“This QualityWatch report, published in partnership with the Nuffield Trust, explores patterns of emergency admissions across England for people with ambulatory care sensitive conditions.
For many years, clinicians, managers and policy-makers have tried various strategies to reduce hospital admissions, but rates have continued to increase. A particular focus has been on patients with conditions where timely access to high quality primary and preventive care can avoid the need for hospital admission in most cases.
These conditions are known as ambulatory care sensitive (ACS). Aggregate rates of emergency admissions for ACS conditions are commonly used to measure how well the health system is preventing unplanned hospital use. We were interested to understand how these rates varied across areas, and how they have changed over time – particularly in relation to the recent financial constraints introduced in the NHS.”
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Chronic disease management: the role of private health insurance – Parliament of Australia – 4 October 2013Read Full Post | Make a Comment ( Comments Off on Chronic disease management: the role of private health insurance – Parliament of Australia – 4 October 2013 )
Delivering better services for people with long-term conditions: Building the house of care – King’s Fund – October 2013
Extract from the key messages:
“The management of care for people with long-term conditions should be proactive, holistic, preventive and patient-centred. This report describes a co-ordinated service delivery model – the ‘house of care’ – that incorporates learning from a number of sites in England that have been working to achieve these goals.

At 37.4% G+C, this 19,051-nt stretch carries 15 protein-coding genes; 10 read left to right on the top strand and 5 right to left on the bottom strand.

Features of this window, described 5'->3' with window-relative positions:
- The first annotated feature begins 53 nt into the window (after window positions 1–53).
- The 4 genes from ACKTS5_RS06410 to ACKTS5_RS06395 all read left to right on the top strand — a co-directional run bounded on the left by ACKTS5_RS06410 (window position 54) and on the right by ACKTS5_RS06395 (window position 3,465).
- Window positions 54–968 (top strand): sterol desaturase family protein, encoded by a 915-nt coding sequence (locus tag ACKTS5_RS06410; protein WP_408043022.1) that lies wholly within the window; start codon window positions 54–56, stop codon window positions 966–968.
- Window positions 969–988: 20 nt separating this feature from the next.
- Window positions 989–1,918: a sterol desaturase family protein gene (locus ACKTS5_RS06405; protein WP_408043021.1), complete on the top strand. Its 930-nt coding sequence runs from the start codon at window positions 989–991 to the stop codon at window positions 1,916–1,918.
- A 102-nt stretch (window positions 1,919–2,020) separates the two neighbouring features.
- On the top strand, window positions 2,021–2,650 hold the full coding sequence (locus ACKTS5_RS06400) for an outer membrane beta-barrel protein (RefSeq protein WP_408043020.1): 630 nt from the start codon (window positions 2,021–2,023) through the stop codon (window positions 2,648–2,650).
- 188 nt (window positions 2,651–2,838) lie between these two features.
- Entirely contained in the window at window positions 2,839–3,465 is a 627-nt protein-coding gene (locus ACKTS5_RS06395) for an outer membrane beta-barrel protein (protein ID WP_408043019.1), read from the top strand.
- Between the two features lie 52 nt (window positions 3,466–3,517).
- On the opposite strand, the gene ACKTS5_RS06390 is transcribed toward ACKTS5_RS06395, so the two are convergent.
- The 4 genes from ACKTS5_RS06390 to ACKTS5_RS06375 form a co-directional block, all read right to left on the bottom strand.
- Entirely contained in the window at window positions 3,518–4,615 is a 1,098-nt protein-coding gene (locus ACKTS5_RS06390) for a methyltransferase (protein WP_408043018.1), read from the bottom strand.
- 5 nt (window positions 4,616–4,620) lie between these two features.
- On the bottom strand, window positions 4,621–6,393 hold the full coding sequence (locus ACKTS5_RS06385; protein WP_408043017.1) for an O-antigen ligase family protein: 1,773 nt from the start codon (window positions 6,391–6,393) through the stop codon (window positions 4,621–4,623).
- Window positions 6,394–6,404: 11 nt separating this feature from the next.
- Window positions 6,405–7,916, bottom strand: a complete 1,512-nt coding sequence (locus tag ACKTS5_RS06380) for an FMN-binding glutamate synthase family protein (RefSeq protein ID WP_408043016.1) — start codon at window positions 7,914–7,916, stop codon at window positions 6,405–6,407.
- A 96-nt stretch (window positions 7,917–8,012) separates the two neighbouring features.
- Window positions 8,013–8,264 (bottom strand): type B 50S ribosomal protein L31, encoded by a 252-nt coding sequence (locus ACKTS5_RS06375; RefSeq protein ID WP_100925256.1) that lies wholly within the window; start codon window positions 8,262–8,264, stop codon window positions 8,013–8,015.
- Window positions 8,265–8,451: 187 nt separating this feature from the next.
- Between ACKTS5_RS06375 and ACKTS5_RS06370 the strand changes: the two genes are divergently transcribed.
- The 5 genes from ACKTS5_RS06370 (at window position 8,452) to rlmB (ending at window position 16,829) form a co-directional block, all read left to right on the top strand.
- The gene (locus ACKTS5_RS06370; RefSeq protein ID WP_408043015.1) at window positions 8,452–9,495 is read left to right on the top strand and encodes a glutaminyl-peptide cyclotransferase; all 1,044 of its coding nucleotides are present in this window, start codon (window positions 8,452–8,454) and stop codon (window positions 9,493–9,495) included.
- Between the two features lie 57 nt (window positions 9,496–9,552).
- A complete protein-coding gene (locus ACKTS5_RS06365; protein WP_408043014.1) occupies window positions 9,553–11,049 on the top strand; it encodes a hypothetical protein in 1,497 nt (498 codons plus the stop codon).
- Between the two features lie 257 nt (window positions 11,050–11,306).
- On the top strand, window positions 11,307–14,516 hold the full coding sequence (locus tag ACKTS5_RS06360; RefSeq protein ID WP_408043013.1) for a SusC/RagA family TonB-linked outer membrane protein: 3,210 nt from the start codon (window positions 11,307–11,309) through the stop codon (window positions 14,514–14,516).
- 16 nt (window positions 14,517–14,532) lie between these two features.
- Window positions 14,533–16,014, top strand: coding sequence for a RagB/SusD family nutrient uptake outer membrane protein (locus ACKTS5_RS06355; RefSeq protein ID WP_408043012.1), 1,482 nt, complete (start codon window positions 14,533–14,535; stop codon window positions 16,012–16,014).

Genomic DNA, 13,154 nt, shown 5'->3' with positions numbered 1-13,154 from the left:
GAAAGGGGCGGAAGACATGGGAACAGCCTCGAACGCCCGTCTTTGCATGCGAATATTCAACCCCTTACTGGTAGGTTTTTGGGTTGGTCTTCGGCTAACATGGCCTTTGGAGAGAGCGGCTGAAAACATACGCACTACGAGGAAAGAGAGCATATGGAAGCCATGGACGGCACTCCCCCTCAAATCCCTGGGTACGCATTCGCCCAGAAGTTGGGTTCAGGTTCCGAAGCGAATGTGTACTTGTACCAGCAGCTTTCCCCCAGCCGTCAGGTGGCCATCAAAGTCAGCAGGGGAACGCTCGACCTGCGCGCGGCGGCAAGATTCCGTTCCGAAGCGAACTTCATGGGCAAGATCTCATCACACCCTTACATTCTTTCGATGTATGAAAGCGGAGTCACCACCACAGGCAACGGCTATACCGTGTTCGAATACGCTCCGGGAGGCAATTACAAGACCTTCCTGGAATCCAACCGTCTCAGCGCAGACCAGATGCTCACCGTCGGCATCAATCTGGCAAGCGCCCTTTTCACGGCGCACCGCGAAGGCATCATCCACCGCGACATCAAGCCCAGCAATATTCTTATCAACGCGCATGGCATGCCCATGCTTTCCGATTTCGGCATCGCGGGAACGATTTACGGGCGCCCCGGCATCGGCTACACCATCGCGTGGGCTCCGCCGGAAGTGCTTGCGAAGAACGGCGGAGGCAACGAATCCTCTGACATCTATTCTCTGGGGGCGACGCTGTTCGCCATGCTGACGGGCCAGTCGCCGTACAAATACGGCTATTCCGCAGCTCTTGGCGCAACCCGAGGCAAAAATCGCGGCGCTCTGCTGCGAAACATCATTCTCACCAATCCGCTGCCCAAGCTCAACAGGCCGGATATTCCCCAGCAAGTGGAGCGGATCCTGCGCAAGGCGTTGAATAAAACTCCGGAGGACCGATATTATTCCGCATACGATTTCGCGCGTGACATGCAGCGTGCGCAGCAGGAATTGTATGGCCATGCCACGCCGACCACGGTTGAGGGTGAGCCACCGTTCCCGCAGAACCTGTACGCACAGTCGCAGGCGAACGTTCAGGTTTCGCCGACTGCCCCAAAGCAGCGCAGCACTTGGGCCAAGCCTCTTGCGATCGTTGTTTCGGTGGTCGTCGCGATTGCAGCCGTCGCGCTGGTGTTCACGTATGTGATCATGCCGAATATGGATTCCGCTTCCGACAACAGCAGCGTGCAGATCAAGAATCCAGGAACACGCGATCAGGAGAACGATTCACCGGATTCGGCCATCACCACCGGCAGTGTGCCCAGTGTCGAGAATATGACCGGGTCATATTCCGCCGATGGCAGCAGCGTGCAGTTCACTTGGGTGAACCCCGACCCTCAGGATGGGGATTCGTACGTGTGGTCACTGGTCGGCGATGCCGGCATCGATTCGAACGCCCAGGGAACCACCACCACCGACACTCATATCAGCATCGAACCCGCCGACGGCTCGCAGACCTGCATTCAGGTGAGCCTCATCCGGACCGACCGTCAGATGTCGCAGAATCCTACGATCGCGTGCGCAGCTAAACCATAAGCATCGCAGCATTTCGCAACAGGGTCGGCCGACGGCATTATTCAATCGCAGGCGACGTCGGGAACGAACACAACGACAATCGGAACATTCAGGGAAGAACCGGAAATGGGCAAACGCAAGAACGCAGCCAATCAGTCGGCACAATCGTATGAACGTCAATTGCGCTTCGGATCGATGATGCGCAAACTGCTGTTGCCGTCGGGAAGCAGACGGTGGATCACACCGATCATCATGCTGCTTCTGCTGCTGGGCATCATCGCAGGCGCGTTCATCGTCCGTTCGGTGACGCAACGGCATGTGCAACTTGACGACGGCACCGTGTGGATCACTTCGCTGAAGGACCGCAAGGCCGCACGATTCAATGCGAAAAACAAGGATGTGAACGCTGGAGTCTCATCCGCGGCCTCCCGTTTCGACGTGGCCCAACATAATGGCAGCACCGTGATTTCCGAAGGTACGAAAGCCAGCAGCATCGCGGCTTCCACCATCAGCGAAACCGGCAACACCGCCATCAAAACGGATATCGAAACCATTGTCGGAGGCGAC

The house of care model differs from others in two important ways: it encompasses all people with long-term conditions, not just those with a single disease or in high-risk groups; and it assumes an active role for patients, with collaborative personalised care planning at its heart. Implementing the model requires health care professionals to abandon traditional ways of thinking and behaving, where they see themselves as the primary decision-makers, and instead shifting to a partnership model in which patients play an active part in determining their own care and support needs.”Read Full Post | Make a Comment ( Comments Off on Delivering better services for people with long-term conditions: Building the house of care – King’s Fund – October 2013 )
Making the Case for Change: Advancing the NWT Chronic Disease Management Strategy – Canadian Foundation for Healthcare Improvement – 26 September 2013
NWT = Northwest Territories – has one of the highest burden of diseases in Canada
“A new report released by the Northwest Territories Department of Health and Social Services (DHSS) in partnership with the Canadian Foundation for Healthcare Improvement (CFHI) provides a detailed strategy for reducing the rate and impact of chronic disease in the region. It highlights the successes, challenges and lessons learned through three improvement projects focused on renal disease, mental health and diabetes.”
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Clinical guidelines for chronic conditions in the European Union – European Observatory on Health Systems and Policies – 2013
Edited by Helena Legido-Quigley, Dimitra Panteli, Josip Car, Martin McKee and Reinhard Busse
2013, xxviii + 229 pages
ISBN 978 92 890 0021 5